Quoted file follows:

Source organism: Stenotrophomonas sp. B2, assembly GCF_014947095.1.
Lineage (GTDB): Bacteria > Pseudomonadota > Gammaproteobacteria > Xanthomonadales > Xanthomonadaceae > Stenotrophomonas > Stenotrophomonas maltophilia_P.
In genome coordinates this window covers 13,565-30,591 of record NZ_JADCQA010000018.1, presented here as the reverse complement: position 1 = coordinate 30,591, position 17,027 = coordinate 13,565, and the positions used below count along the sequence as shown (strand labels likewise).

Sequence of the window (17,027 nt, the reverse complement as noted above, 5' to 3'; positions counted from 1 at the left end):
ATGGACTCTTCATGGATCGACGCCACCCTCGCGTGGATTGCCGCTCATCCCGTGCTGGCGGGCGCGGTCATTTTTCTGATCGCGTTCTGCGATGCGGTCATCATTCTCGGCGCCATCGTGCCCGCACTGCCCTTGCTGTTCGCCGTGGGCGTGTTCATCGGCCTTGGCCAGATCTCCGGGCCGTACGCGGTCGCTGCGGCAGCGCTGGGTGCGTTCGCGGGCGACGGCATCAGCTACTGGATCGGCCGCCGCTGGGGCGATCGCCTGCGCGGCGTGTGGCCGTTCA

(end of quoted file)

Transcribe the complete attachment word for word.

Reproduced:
Source organism: Stenotrophomonas sp. B2, assembly GCF_014947095.1.
Lineage (GTDB): Bacteria > Pseudomonadota > Gammaproteobacteria > Xanthomonadales > Xanthomonadaceae > Stenotrophomonas > Stenotrophomonas maltophilia_P.
In genome coordinates this window covers 13,565-30,591 of record NZ_JADCQA010000018.1, presented here as the reverse complement: position 1 = coordinate 30,591, position 17,027 = coordinate 13,565, and the positions used below count along the sequence as shown (strand labels likewise).

Sequence of the window (17,027 nt, the reverse complement as noted above, 5' to 3'; positions counted from 1 at the left end):
ATGGACTCTTCATGGATCGACGCCACCCTCGCGTGGATTGCCGCTCATCCCGTGCTGGCGGGCGCGGTCATTTTTCTGATCGCGTTCTGCGATGCGGTCATCATTCTCGGCGCCATCGTGCCCGCACTGCCCTTGCTGTTCGCCGTGGGCGTGTTCATCGGCCTTGGCCAGATCTCCGGGCCGTACGCGGTCGCTGCGGCAGCGCTGGGTGCGTTCGCGGGCGACGGCATCAGCTACTGGATCGGCCGCCGCTGGGGCGATCGCCTGCGCGGCGTGTGGCCGTTCA